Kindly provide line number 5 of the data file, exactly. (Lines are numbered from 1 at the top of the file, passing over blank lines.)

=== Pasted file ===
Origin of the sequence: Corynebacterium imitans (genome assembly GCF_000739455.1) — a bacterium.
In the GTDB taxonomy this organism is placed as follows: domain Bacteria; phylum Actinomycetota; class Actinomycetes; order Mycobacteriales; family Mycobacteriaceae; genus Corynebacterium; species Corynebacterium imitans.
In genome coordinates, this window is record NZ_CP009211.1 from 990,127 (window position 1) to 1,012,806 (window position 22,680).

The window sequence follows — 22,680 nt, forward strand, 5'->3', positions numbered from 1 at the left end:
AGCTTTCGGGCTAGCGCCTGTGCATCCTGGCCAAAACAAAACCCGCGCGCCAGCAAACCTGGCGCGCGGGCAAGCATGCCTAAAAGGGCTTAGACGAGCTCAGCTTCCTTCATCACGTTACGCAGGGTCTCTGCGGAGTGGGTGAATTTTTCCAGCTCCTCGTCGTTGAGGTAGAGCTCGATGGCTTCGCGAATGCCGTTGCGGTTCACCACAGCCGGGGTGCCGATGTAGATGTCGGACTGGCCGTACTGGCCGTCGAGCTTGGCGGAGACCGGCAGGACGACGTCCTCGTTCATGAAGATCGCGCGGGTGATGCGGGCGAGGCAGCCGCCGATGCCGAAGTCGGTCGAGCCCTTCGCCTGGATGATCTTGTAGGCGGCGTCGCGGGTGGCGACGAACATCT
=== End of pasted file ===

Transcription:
AGCTTTCGGGCTAGCGCCTGTGCATCCTGGCCAAAACAAAACCCGCGCGCCAGCAAACCTGGCGCGCGGGCAAGCATGCCTAAAAGGGCTTAGACGAGCTCAGCTTCCTTCATCACGTTACGCAGGGTCTCTGCGGAGTGGGTGAATTTTTCCAGCTCCTCGTCGTTGAGGTAGAGCTCGATGGCTTCGCGAATGCCGTTGCGGTTCACCACAGCCGGGGTGCCGATGTAGATGTCGGACTGGCCGTACTGGCCGTCGAGCTTGGCGGAGACCGGCAGGACGACGTCCTCGTTCATGAAGATCGCGCGGGTGATGCGGGCGAGGCAGCCGCCGATGCCGAAGTCGGTCGAGCCCTTCGCCTGGATGATCTTGTAGGCGGCGTCGCGGGTGGCGACGAACATCT